For more than four decades, record producer Jerry Wexler took pride in his ability to coax full life stories out of the mouths of his impassioned singers within the confines of a three-minute recording.
His production of Aretha Franklin's tumultuous and soulful "I Never Loved a Man (The Way I Loved You)" not only captured the thrill of stormy romance, it spoke volumes about her rocky marriage to then-manager Ted White and, decades later, a string of doomed liaisons.
So when it came time for Wexler to sing about his own life, naturally he sought a collaborator who was not merely a recorder of anecdotes but a real producer--someone who could help him communicate the joy and the tragedy of stories he always wanted to tell but was afraid to expose.
For Wexler, like fellow Rock and Roll Hall of Famers Ray Charles, Marvin Gaye, Smokey Robinson, Etta James and B.B. King, there was only one writer who filled the bill: biographer David Ritz of Los Angeles.
Ritz, 53, who also writes novels, liner notes and lyrics and occasionally contributes profiles to Rolling Stone and Essence, specializes not only in the history of modern R & B and jazz, but in capturing the spoken words of black music's greatest creators. His are "as told to" books, but not the kiss-and-tell quickies that have cheapened the genre. His are intimate works that, like the songs of the musicians he profiles, are cinematically visual, remarkably candid and often reveal sides of the artists even they didn't know existed.
"R & B is intimate music," says Ritz, whose most recent book is the widely acclaimed B.B. King autobiography "Blues All Around Me" (Avon, 1996).
"When B.B. King and others are the purveyors of such intimate music, it would be an enormous waste for the book not to be. If you're telling the story of Aretha Franklin," Ritz says about the subject of his next book, "the book needs to be intimate or else you feel cheated."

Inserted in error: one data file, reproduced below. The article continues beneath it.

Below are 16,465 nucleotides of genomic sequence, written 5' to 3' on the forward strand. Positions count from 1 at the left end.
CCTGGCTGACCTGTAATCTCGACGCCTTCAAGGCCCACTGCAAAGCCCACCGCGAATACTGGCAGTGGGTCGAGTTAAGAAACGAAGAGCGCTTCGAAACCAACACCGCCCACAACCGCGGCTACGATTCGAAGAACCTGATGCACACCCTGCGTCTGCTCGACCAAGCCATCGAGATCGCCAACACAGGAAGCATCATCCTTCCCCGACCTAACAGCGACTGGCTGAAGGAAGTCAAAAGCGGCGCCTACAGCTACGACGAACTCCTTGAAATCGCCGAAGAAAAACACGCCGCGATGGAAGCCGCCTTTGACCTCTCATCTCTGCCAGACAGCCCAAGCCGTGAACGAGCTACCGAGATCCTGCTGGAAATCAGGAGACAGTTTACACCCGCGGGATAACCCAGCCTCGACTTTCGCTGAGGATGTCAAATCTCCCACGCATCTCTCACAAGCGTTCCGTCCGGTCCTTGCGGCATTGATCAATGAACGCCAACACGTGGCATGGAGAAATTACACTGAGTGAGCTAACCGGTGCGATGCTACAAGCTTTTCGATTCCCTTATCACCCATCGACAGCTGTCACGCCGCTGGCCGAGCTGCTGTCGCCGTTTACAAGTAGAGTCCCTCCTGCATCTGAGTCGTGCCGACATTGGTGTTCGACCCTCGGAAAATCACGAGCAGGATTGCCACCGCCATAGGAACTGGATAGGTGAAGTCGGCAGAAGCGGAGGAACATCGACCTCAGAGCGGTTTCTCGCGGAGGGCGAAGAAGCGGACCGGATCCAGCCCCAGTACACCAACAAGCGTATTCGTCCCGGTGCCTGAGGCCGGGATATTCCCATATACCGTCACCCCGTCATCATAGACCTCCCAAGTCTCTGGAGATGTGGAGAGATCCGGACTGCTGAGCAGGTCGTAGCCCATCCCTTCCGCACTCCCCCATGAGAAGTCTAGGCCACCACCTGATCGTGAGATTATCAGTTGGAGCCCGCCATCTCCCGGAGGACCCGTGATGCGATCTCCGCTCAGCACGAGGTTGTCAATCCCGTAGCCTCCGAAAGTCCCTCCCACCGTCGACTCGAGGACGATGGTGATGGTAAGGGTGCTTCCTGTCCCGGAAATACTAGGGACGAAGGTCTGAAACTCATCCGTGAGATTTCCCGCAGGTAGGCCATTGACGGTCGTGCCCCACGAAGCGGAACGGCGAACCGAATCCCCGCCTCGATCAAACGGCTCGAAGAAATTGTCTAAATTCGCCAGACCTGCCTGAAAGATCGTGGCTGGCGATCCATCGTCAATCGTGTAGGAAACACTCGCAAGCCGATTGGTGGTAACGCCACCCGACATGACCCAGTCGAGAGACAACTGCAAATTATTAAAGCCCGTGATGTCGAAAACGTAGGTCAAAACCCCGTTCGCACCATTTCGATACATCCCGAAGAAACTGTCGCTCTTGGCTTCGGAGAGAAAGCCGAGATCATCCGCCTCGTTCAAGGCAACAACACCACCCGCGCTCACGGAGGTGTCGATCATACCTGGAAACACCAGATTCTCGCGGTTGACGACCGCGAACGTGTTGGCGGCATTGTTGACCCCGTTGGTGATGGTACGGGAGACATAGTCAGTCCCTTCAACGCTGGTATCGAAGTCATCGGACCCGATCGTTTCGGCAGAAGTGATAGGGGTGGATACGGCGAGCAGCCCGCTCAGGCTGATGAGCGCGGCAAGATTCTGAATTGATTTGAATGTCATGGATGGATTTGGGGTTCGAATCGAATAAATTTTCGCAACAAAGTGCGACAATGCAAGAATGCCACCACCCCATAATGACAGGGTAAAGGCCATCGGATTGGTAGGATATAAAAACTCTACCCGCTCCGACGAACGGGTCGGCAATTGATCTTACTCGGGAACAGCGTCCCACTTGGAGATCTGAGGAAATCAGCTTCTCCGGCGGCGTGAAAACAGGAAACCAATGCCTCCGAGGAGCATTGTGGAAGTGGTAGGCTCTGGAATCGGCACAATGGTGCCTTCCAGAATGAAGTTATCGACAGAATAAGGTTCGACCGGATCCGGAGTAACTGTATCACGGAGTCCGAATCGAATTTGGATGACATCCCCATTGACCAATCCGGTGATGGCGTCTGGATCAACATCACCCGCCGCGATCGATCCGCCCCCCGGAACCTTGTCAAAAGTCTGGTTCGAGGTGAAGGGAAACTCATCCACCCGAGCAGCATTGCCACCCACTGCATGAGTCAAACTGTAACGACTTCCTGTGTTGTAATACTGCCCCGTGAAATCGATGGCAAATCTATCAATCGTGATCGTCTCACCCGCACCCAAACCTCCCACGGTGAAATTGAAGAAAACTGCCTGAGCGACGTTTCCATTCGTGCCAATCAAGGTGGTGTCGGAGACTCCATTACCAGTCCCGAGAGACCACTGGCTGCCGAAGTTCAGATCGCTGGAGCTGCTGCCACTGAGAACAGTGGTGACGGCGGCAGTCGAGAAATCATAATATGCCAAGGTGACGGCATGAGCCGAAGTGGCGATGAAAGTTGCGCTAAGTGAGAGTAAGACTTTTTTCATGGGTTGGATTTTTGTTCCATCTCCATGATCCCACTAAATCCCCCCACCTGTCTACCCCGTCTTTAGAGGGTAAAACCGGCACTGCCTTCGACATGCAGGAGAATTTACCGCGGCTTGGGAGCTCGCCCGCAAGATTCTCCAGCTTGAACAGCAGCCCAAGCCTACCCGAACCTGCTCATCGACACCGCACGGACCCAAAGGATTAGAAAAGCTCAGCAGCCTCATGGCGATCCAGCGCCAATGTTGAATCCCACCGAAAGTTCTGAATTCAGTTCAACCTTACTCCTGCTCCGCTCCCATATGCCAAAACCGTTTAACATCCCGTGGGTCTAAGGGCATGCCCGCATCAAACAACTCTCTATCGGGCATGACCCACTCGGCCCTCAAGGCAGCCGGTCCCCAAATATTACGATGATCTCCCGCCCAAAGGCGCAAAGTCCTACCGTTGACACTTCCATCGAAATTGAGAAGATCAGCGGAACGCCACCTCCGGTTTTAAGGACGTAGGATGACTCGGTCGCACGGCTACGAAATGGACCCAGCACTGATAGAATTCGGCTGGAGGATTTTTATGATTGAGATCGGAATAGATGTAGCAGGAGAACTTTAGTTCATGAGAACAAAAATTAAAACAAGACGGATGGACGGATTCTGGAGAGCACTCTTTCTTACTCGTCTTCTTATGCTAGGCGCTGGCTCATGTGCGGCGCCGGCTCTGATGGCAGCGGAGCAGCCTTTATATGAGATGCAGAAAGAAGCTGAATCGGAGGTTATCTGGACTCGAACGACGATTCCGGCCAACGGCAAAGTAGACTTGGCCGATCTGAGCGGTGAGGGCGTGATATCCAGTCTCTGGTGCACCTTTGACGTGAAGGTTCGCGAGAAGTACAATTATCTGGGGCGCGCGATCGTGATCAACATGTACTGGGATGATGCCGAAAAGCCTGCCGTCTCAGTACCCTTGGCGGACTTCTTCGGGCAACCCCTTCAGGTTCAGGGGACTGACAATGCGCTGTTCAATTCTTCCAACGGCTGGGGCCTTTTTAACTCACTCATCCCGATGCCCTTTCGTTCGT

Wexler, who coined the phrase "rhythm and blues" while writing for Billboard in 1949 and later helped guide Atlantic Records into a powerhouse of black music, says, "David has a knowledge of rhythm and blues that put even me to shame." The two collaborated on Wexler's "Rhythm and the Blues: A Life in American Music" (Knopf), which won the Ralph J. Gleason Prize as best music book of 1993.
"David knew how to push all of the right buttons, to get the positive and the negative out of me," Wexler says. "People that have known B.B. King for years haven't heard the stories that David helps him tell in that book. He's a natural producer."
Reclining in a comfortable reading chair, David Ritz pushes a button on the remote control in his right hand. Instantly, Sarah Vaughan's sultry whisper emerges from hidden speakers in the Wilshire-area garage he's transformed into a plush writing office, sashaying around drummer Roy Haynes' hypnotizing polyrhythms.
Ritz, eyes closed behind circular John Lennon glasses, abandons his sentence and surrenders to the musical moment, his sneakered feet tapping on the light gray carpet.
For a few brief minutes, his mind departs the enclosed sanctum lined with books about music, rare vinyl, Grammy Awards he's won for his liner notes and his lyrics to Marvin Gaye's "Sexual Healing," and personal pictures with everyone from Aretha to Janet Jackson, and sails in the heavens with Vaughan's angelic voice.
He's feeling it deep.
"I believe in the spirituality of the groove," Ritz finally says, opening his eyes after the song ends.
His voice has a gentle, musical quality--if he sang, he'd be a tenor. Occasionally, with words that have an "s" or "ph" sound, he'll fall into a long stutter (like the word ssssppppporadically, for example), but when you get used to it, it has its own groove--you just have to lie back in the cut and wait for the word to finish.
"In my writing, the groove is the moment that I'm trying to capture," he continues. "The groove is a locking moment, the joy of life, the realization in the creation of art and trusting the notion that there is a universal rhythm that will comfort you, nourish you, and enable you to swing. It's always there."
Black music has always hypnotized Ritz, who is Jewish and was born in Manhattan in 1943, the eldest son of a hat salesman turned stockbroker and a drapery seller, and surrounded by older and younger sisters. Growing up in an intellectual household where jazz reigned, Ritz was the kind of kid who, instead of collecting stamps, memorized jazz personnel, to the extent that his parents wanted to put him on the infamous quiz show "The $64,000 Question."
When he moved to North Dallas, Texas, at 13, he often found himself attracted to black neighborhoods. His mission? To see traveling gospel shows and R & B revues featuring Ray Charles, Jimmy Reed and others. While others went crazy over Elvis, Ritz worshiped the root of rock 'n' roll: the blues.